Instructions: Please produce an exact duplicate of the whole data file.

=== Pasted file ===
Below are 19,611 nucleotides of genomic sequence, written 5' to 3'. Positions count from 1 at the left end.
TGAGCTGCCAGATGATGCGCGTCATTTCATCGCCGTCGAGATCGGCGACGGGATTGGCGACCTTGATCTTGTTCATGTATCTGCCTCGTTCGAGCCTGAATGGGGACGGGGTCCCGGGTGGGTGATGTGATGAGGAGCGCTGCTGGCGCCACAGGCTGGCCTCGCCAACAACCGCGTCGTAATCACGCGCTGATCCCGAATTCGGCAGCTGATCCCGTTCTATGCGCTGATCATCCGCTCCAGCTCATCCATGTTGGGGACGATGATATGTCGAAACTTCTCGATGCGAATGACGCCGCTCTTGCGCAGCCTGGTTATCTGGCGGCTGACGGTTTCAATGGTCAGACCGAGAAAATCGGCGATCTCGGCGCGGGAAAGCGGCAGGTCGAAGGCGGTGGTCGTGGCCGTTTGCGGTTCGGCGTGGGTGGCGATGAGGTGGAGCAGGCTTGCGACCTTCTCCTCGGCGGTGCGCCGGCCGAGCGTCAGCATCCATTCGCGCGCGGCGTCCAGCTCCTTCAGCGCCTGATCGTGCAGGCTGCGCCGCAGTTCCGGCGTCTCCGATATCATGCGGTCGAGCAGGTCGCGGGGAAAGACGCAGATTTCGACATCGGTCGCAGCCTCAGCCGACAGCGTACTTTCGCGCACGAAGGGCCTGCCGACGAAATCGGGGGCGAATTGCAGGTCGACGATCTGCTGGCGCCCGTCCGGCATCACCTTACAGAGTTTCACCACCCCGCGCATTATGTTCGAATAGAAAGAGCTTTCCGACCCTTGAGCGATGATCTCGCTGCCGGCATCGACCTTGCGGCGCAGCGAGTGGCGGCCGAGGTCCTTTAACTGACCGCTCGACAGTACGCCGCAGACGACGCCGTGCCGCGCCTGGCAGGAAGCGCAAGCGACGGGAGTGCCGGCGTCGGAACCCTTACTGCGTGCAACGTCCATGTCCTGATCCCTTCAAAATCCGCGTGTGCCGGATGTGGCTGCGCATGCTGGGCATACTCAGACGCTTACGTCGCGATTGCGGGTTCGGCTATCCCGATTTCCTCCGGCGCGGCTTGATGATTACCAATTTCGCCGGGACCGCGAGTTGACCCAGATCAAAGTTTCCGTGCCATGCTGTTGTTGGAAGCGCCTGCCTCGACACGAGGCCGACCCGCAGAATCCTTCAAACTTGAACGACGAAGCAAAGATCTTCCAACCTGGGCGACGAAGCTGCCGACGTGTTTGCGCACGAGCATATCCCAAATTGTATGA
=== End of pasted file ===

Below are 19,611 nucleotides of genomic sequence, written 5' to 3'. Positions count from 1 at the left end.
TGAGCTGCCAGATGATGCGCGTCATTTCATCGCCGTCGAGATCGGCGACGGGATTGGCGACCTTGATCTTGTTCATGTATCTGCCTCGTTCGAGCCTGAATGGGGACGGGGTCCCGGGTGGGTGATGTGATGAGGAGCGCTGCTGGCGCCACAGGCTGGCCTCGCCAACAACCGCGTCGTAATCACGCGCTGATCCCGAATTCGGCAGCTGATCCCGTTCTATGCGCTGATCATCCGCTCCAGCTCATCCATGTTGGGGACGATGATATGTCGAAACTTCTCGATGCGAATGACGCCGCTCTTGCGCAGCCTGGTTATCTGGCGGCTGACGGTTTCAATGGTCAGACCGAGAAAATCGGCGATCTCGGCGCGGGAAAGCGGCAGGTCGAAGGCGGTGGTCGTGGCCGTTTGCGGTTCGGCGTGGGTGGCGATGAGGTGGAGCAGGCTTGCGACCTTCTCCTCGGCGGTGCGCCGGCCGAGCGTCAGCATCCATTCGCGCGCGGCGTCCAGCTCCTTCAGCGCCTGATCGTGCAGGCTGCGCCGCAGTTCCGGCGTCTCCGATATCATGCGGTCGAGCAGGTCGCGGGGAAAGACGCAGATTTCGACATCGGTCGCAGCCTCAGCCGACAGCGTACTTTCGCGCACGAAGGGCCTGCCGACGAAATCGGGGGCGAATTGCAGGTCGACGATCTGCTGGCGCCCGTCCGGCATCACCTTACAGAGTTTCACCACCCCGCGCATTATGTTCGAATAGAAAGAGCTTTCCGACCCTTGAGCGATGATCTCGCTGCCGGCATCGACCTTGCGGCGCAGCGAGTGGCGGCCGAGGTCCTTTAACTGACCGCTCGACAGTACGCCGCAGACGACGCCGTGCCGCGCCTGGCAGGAAGCGCAAGCGACGGGAGTGCCGGCGTCGGAACCCTTACTGCGTGCAACGTCCATGTCCTGATCCCTTCAAAATCCGCGTGTGCCGGATGTGGCTGCGCATGCTGGGCATACTCAGACGCTTACGTCGCGATTGCGGGTTCGGCTATCCCGATTTCCTCCGGCGCGGCTTGATGATTACCAATTTCGCCGGGACCGCGAGTTGACCCAGATCAAAGTTTCCGTGCCATGCTGTTGTTGGAAGCGCCTGCCTCGACACGAGGCCGACCCGCAGAATCCTTCAAACTTGAACGACGAAGCAAAGATCTTCCAACCTGGGCGACGAAGCTGCCGACGTGTTTGCGCACGAGCATATCCCAAATTGTATGA